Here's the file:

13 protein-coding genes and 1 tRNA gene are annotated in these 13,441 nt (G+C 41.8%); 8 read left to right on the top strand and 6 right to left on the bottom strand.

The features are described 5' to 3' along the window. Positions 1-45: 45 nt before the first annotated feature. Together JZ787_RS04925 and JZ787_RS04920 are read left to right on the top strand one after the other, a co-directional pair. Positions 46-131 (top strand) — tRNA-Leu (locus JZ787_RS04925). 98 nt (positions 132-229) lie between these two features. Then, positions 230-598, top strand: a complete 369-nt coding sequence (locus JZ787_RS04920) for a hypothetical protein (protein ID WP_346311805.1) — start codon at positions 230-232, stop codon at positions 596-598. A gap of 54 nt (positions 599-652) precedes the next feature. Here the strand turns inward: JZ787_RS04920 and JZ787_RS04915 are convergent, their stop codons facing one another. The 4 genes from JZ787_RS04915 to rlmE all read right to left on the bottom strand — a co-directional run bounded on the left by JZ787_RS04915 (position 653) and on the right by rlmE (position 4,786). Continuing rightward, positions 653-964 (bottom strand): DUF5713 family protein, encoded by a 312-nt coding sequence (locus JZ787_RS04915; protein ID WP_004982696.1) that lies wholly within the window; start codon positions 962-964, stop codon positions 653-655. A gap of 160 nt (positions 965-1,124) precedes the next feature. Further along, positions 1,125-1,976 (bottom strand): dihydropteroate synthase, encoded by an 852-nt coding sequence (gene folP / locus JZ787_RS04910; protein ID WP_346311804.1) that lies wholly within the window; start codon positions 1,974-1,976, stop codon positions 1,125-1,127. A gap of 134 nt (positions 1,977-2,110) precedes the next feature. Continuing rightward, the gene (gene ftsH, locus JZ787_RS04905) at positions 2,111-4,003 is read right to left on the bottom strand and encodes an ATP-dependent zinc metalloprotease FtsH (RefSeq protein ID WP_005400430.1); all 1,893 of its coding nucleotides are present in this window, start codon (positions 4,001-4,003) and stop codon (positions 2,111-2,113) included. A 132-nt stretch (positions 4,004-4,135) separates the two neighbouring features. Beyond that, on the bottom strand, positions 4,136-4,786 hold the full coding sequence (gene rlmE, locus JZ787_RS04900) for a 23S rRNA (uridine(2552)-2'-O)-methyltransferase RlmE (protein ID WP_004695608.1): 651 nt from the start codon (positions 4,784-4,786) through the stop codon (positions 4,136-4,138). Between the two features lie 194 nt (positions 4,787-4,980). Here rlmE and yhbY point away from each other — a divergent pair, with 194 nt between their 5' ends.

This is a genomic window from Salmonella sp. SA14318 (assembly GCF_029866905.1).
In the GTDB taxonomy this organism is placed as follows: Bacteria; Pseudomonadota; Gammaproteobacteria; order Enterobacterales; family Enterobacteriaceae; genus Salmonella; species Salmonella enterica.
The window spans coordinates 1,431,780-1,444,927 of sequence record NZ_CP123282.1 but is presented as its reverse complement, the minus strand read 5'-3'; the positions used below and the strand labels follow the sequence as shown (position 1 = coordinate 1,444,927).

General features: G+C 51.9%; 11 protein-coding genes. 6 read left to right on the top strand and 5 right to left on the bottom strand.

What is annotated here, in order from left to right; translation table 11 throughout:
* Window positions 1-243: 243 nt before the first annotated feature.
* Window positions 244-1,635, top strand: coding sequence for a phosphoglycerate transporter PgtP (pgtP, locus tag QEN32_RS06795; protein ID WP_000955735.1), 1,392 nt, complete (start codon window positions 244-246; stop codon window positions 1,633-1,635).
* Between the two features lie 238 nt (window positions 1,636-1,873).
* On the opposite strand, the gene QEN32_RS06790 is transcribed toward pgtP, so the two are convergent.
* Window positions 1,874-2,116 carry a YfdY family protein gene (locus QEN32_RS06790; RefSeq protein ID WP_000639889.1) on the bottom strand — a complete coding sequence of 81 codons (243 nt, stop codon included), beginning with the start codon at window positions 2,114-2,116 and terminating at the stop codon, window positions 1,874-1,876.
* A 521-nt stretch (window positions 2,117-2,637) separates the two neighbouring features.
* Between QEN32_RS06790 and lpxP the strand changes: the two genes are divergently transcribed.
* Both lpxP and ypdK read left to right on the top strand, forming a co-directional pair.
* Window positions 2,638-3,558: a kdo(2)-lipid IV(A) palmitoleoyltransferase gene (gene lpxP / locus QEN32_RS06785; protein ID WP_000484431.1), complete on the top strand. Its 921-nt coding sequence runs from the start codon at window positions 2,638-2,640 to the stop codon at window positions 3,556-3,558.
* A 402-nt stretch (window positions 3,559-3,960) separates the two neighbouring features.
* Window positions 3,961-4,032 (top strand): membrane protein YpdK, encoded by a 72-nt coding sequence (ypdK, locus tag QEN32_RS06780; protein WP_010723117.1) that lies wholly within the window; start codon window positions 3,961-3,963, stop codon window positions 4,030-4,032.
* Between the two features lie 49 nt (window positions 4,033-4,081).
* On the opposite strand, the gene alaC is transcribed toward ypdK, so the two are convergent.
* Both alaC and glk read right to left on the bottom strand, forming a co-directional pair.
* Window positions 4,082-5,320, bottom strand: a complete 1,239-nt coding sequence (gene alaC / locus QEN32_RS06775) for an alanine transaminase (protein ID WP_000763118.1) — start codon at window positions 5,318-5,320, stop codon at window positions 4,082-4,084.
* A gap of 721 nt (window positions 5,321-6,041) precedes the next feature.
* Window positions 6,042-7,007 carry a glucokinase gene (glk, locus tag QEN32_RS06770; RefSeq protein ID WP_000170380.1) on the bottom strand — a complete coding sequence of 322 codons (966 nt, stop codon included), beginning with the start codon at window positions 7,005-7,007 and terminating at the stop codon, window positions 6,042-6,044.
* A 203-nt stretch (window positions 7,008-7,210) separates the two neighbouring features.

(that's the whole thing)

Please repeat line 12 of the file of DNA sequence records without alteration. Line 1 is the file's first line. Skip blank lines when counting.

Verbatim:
* Window positions 1,874-2,116 carry a YfdY family protein gene (locus QEN32_RS06790; RefSeq protein ID WP_000639889.1) on the bottom strand — a complete coding sequence of 81 codons (243 nt, stop codon included), beginning with the start codon at window positions 2,114-2,116 and terminating at the stop codon, window positions 1,874-1,876.